Benchmarking results consistently identify examples of Six Sigma success. Even so, getting “naysayers” on board is a continuous challenge. What do you tell them?

Nayism 17: “You can say that Six Sigma improved production but we were going to make those changes anyway.”

If you hear this, then you’re probably dealing with a “Hard Core Naysayer.” These naysayers are labeled “Hard Core” because even after many successful Six Sigma projects, with measurable and validated improvement and financial contribution, these folks still continue to refuse to acknowledge the goodness that Six Sigma brings to their organization. Sounds like the prognosis for these naysayersis hopeless but the only hopeless case is the one that we give up on. So, here’s what I say . . .

“Dear Mr. Naysayer, Your point is interesting. Let’s take a look at your performance improvement record before and after the introduction of Six Sigma. By applying our Six Sigma tools, we can statistically validate if the rate of improvement since we’ve been using Six Sigma is better that the rate of improvement before Six Sigma methods were applied. Let’s go get the data. Oh, I see, You don’t have any data or measurements before Six Sigma was deployed. Well then, it’s great that at least Six Sigma has provided you with a good way to measure your success.”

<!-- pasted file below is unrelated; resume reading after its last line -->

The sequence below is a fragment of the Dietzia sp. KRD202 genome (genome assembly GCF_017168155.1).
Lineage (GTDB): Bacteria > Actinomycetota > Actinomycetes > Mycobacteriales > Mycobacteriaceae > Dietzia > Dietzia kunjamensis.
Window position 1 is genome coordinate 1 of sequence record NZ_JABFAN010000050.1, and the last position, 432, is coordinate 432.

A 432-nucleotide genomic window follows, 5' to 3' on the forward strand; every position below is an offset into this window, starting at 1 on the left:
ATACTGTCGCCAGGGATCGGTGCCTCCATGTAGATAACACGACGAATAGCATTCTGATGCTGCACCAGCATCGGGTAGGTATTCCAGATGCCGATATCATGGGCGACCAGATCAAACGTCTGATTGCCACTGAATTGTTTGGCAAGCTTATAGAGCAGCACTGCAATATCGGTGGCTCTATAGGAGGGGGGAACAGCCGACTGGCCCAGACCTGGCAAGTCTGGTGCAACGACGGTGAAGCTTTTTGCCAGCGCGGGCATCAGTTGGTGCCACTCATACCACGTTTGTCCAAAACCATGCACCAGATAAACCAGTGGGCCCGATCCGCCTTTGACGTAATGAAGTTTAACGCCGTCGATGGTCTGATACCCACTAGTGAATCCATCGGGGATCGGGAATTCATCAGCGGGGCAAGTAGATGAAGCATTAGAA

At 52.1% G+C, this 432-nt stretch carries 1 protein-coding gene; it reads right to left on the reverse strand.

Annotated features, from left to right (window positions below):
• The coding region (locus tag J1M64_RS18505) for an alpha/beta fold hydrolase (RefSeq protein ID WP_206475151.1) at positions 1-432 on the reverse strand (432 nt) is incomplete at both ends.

Make your point, but in the end, try to find something that the “Hard Core Naysayer” is willing to acknowledge as a positive contribution from Six Sigma. Any positive acknowledgement should be considered a success. Keep in mind that “Hard Core Nayism” is hard to treat. Periodic shots of Six Sigma success may be the only way to try to relieve the symptoms until a real cure can be found.

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